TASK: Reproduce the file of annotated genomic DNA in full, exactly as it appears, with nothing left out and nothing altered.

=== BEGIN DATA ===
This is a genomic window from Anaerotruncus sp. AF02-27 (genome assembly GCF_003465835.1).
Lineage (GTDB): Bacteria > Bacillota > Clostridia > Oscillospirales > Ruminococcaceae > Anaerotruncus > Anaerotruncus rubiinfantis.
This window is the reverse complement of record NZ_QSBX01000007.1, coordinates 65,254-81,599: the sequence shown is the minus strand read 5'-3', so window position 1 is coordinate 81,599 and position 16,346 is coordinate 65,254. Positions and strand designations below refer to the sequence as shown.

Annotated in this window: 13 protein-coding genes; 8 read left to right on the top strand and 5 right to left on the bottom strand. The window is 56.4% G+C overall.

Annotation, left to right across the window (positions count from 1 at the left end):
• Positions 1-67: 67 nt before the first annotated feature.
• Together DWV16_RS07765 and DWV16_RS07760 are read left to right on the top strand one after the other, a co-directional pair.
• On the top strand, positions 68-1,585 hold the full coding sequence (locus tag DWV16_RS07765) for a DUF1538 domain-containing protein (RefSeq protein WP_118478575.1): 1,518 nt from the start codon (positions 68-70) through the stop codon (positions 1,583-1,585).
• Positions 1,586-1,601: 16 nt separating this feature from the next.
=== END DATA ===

This is a genomic window from Anaerotruncus sp. AF02-27 (genome assembly GCF_003465835.1).
Lineage (GTDB): Bacteria > Bacillota > Clostridia > Oscillospirales > Ruminococcaceae > Anaerotruncus > Anaerotruncus rubiinfantis.
This window is the reverse complement of record NZ_QSBX01000007.1, coordinates 65,254-81,599: the sequence shown is the minus strand read 5'-3', so window position 1 is coordinate 81,599 and position 16,346 is coordinate 65,254. Positions and strand designations below refer to the sequence as shown.

Annotated in this window: 13 protein-coding genes; 8 read left to right on the top strand and 5 right to left on the bottom strand. The window is 56.4% G+C overall.

Annotation, left to right across the window (positions count from 1 at the left end):
• Positions 1-67: 67 nt before the first annotated feature.
• Together DWV16_RS07765 and DWV16_RS07760 are read left to right on the top strand one after the other, a co-directional pair.
• On the top strand, positions 68-1,585 hold the full coding sequence (locus tag DWV16_RS07765) for a DUF1538 domain-containing protein (RefSeq protein WP_118478575.1): 1,518 nt from the start codon (positions 68-70) through the stop codon (positions 1,583-1,585).
• Positions 1,586-1,601: 16 nt separating this feature from the next.